Hoophouses keep farm going year-round
The manager of the Washington State University Organic Farm describes crops and techniques of hoophouse production to keep produce going through the winter.
Hoophouses are useful tools for extending the summer growing season, and they also make it possible for farmers to meet the demand for local produce year-round.
Brad Jaeckel, manager of the Washington State University Organic Farm, said even an unheated structure can keep a Pacific Northwest farm busy through fall and winter.
Crops like broccoli, cabbage and bok choy, planted in June and July, can be harvested in the fall. Winter kale, chard and spinach, planted “pretty much every week,” are winter harvested. Green onions, transplanted in July, can over-winter for spring harvest.
Jaeckel said he believes in intensive production — “I pack in as much produce as I can” — scheduling different crops for seed-planting, transplanting or harvest every month of the year. During the coldest months, he puts low tunnels over the crops for additional protection, then removes them when it warms up.
He recommended growers record their planting times, varieties and yield so they can discover what works best for their growing conditions.
Spinach, for example, performs well in hoophouses, Jaeckel said.
“I call it the workhorse. It will expand your sales in winter and spring. There are so many different crops you can experiment with. Experimenting is the best way to get into this to see what’s going to work in your garden or farm.”
Other cool-season, frost-hardy crops are mustard greens, cabbages, carrots, beets, green onions, radishes, turnips, kale, chard, head and baby leaf lettuce and specialty greens like endive, claytonia and sorrel. All have different planting dates.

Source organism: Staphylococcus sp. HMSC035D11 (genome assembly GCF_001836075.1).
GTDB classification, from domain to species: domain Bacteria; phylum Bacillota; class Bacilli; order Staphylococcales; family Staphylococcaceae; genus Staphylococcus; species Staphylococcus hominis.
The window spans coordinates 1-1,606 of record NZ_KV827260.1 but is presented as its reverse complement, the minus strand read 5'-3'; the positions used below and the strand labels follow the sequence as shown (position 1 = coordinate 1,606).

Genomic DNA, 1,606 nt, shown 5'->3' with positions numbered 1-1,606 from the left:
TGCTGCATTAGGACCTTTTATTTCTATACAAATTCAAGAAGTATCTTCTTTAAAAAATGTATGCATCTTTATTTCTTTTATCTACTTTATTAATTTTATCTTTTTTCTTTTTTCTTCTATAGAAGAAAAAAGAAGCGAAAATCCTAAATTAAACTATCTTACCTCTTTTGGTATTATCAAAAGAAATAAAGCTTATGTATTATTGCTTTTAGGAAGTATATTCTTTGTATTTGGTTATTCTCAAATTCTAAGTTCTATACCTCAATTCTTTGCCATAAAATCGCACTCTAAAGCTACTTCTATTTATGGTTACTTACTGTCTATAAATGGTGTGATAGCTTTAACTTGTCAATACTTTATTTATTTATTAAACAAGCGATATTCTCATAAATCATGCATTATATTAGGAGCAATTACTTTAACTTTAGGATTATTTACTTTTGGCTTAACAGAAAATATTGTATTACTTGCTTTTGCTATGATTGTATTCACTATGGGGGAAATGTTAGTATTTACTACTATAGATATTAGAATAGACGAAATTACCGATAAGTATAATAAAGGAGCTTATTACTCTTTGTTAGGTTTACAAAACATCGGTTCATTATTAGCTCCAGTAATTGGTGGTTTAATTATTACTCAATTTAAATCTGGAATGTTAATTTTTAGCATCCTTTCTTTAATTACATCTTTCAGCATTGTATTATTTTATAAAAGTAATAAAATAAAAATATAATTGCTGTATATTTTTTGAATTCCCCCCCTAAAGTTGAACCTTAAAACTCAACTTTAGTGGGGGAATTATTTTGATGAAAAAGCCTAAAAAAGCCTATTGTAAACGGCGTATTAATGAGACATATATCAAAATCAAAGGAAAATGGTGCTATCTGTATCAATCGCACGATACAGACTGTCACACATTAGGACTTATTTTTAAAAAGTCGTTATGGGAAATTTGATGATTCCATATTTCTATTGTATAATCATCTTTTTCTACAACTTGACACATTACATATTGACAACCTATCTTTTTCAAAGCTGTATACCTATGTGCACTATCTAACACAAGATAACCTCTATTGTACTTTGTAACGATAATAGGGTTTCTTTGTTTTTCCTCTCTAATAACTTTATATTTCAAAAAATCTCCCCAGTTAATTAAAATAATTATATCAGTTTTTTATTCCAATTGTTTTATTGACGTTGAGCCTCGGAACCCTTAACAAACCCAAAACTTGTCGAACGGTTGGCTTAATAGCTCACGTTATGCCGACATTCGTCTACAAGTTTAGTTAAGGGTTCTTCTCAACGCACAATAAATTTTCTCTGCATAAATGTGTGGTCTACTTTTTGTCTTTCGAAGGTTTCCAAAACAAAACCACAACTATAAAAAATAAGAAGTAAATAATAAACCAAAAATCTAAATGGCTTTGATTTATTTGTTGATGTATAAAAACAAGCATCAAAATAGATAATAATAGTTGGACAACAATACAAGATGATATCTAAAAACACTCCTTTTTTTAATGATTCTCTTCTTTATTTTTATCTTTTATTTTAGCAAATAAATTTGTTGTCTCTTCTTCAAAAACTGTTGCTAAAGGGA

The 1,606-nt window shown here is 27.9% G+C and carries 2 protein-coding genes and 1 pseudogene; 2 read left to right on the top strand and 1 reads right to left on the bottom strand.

He recommended a couple of websites to help schedule them:
• Dave’s Garden — www.davesgarden.com/ — shows freeze and frost dates by ZIP code.
• A USDA website— www.planthardiness.ars.usda.gov/ — lists extreme minimum temperatures, also by ZIP code.
Direct seeding works best for lettuces, greens, spinach and radishes, but he recommended transplanting cabbage, bok choy, green onions, kale and chard.
Overwintering tomatoes “depends on your climate,” Jaeckel said. “We can’t in our hoophouse. With a heated greenhouse, you can keep them all winter long.”
A hoophouse structure can protect crops from poor growing conditions, but it does not protect against pests.
Snap traps work well against rodents, but “cats are a great option,” he said.
In Western Washington and other maritime climates, “You’re definitely going to see slugs,” he said. Extension educators and experienced gardeners can recommend effective control techniques.
Fungus and mold can be a big problem in brassicas and other crops, especially in late winter. Jaeckel recommended waiting until drier conditions and warmer temperatures arrive. Biochar and mineral balancing are other control tools.
When faced with soilborne diseases like tomato blight, he said, growers should not replant to an area that has been trouble before. Instead, they should rotate their plantings or graft onto blight-resistant rootstock.
A field walk from 2-3:30 p.m. Nov. 4 will highlight leafy green variety trials at Cloud Mountain Farm Center and at WSU Mount Vernon Research and Extension Center. Season extension, mechanized harvest and proposed changes to new safety rules will be discussed.